Dynasty Trusts: Leaving a Lasting Legacy for Loved Ones

Dynasty Trusts: Leaving a Lasting Legacy for Loved Ones

Nothing is certain in life except death and taxes. However, strategic estate planning can dramatically decrease any taxes due at the time of your death. Historically, wealthy individuals and families have used dynasty trusts to protect and preserve their fortune through multiple generations. Dynasty trusts are designed to hold assets for many generations, and thereby, minimizing the payment of federal estate, gift, and generation skipping transfer (GST) taxes when the assets are passed from generation to generation.

A dynasty trust is a long-term trust designed to pass wealth from one generation to another without incurring transfer taxes. The dynasty trust’s essential characteristic is its term. The dynasty trust is created to last in perpetuity. In the past, however, the archaic “rule against perpetuities” made it impossible for a trust to potentially last forever. The rule against perpetuities directed that a trust must terminate and distribute assets within 21 years after the death of the last surviving beneficiary who was alive when the trust was created.

In 2000, Florida changed its rule against perpetuities to extend the period of time in which a trust must terminate to 360 years. In other words, under Florida law, a grantor may create a trust for the benefit of another that will terminate 360 years following the death of the beneficiary. This makes Florida an attractive state in which to create a dynasty trust.

The dynasty trust is typically created for the benefit of the grantor’s children and descendants, including descendants not yet born. It is advisable to designate a corporate trustee as the trustee of a dynasty trust to ensure continuity and consistency in managing the multi-generational trust in accordance with the trust’s provisions. The terms of the dynasty trust should direct the trustee to hold as much of the assets in trust for as long as possible. The beneficiaries may have limited access to the trust property but they mostly should not receive it outright. By holding the assets in trust, the assets are safe from taxes, creditors, spendthrift beneficiaries, and divorcing spouses.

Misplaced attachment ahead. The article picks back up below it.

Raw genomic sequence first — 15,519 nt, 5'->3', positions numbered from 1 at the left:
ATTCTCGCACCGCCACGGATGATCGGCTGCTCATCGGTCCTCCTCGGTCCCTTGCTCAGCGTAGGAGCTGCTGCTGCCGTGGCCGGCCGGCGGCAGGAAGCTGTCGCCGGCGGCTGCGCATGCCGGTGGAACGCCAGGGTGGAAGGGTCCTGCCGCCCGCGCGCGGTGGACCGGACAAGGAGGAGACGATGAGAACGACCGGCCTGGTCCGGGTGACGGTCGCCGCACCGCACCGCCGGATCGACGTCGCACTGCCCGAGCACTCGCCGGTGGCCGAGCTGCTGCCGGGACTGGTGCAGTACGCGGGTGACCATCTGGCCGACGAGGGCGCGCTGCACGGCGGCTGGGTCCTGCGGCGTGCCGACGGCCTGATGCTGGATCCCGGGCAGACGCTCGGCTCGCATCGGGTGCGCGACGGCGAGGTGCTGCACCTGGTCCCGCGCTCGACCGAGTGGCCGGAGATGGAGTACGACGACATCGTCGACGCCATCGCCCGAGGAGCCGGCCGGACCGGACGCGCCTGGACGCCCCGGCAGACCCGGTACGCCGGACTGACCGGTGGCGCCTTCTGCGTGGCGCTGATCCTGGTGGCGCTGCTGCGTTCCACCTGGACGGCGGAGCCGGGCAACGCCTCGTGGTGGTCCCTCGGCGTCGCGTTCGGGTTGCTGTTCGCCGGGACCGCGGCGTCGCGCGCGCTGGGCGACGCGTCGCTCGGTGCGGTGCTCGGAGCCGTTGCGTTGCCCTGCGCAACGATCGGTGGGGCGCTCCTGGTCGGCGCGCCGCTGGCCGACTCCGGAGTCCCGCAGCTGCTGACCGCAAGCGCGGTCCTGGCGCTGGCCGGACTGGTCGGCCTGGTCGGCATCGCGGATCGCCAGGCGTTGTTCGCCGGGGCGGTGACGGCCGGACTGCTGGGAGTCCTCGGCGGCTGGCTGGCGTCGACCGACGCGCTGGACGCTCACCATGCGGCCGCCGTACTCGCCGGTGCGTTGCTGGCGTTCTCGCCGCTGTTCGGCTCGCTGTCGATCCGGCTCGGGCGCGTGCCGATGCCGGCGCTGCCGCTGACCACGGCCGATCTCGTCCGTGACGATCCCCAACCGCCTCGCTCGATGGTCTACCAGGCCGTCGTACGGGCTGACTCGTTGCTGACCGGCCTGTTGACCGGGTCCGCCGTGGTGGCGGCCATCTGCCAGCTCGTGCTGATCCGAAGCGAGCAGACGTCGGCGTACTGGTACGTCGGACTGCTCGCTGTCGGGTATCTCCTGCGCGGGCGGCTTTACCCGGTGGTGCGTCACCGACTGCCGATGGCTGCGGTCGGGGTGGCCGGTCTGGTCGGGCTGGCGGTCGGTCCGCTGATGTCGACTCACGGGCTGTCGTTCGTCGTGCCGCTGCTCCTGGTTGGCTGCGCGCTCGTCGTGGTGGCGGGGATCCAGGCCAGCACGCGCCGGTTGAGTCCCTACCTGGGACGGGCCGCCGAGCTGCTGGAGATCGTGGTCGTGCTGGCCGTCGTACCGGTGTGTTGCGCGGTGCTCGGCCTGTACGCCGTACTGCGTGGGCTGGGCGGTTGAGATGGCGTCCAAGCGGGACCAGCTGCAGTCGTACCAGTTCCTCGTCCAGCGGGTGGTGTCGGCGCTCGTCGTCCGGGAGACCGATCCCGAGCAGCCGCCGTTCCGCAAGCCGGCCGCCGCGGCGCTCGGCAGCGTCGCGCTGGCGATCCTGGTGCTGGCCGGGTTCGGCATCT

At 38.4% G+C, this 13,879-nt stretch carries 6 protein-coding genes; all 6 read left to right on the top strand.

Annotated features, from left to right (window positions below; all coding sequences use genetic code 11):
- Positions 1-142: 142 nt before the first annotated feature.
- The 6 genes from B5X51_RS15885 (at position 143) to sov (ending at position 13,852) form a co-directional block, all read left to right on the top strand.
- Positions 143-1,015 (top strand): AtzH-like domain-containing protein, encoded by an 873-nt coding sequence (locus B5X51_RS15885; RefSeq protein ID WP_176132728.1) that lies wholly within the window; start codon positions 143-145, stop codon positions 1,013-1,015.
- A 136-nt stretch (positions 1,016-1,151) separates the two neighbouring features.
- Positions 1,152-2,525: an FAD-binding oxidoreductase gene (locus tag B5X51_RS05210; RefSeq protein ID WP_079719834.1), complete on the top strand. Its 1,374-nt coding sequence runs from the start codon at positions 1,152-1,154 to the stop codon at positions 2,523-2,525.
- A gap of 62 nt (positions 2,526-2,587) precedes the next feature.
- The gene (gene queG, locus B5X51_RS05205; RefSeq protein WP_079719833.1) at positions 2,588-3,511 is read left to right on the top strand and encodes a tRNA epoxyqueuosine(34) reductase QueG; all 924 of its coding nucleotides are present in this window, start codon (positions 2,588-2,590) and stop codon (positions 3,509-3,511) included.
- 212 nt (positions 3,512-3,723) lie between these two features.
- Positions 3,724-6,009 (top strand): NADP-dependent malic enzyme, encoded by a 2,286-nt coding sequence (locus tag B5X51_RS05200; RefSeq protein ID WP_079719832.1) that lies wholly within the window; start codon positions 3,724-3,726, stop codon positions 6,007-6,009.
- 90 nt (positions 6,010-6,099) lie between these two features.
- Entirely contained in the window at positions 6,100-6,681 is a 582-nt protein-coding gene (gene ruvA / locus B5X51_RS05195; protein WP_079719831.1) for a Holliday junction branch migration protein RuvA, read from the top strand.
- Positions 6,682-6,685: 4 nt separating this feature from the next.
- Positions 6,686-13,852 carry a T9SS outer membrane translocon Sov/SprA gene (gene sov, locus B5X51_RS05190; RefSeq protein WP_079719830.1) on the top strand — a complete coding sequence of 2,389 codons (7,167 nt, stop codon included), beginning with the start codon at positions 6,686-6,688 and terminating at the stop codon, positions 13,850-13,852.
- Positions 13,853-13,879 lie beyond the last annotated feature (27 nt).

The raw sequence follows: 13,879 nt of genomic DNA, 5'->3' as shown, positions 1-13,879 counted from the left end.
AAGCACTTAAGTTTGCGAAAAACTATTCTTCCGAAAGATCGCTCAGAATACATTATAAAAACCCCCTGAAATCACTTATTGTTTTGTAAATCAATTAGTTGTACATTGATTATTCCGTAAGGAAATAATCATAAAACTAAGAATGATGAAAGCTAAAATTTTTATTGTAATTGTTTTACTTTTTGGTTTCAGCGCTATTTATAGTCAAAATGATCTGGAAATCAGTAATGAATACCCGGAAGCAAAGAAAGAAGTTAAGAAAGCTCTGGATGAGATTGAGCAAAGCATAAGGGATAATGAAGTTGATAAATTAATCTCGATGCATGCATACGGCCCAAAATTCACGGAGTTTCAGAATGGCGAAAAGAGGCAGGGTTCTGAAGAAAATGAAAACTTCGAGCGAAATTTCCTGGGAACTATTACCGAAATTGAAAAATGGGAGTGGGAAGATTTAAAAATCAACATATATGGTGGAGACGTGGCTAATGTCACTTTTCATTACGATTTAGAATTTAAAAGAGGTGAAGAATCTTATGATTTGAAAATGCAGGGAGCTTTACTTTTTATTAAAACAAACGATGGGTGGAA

The magic of the dynasty trust exists in the ability to leverage federal tax exemptions so that assets are subject to transfer tax only once. Absent this type of planning, estate and gift taxes hit every generational level. The GST tax also hits transfers to any person who is two or more generations below the grantor, such as grandchildren or great-grandchildren. Over the course of several generations, these tax hits may threaten the economic opportunity and financial security a grantor wishes to create for his or her family.

The federal estate tax is presently at a rate of 40%. Under the Tax Cuts and Jobs Act, the federal estate, gift, and GST tax exemption doubled from $5 million to $10 million per individual, with additional inflation adjustments.[1] As of January 1, 2019, the estate, gift, and GST exemption is $11.4 million for individuals and $22.8 million for couples. These exemptions are indexed for inflation. A grantor wishing to create a dynasty trust will fund the trust at death or through a gift during life of up to $11.4 million (or $22.8 million, if married), tax free. In addition to being tax free, since the GST tax exemption is also $11.4 million (or $22.8 million, if married), the trust itself, and its appreciation, is forever free of GST tax. With a dynasty trust, a family can pass along at least $22.8 million to its heirs leaving a lasting legacy.

Dynasty trusts are a sharp tool to protect and preserve wealth in the family for multiple generations. You may be able to transfer tax-free assets to multiple generations by utilizing the tax exemptions and a dynasty trust. If you wish to discuss this estate planning tool in greater detail, please contact MacLean & Ema to speak with an attorney.

 

 

 

 

[1] The Tax Cuts and Jobs Act is scheduled to expire on December 31, 2025, at which time the federal estate, gift and GST tax exemption would revert to the prior $5 million amounts, plus the relevant inflation adjustments.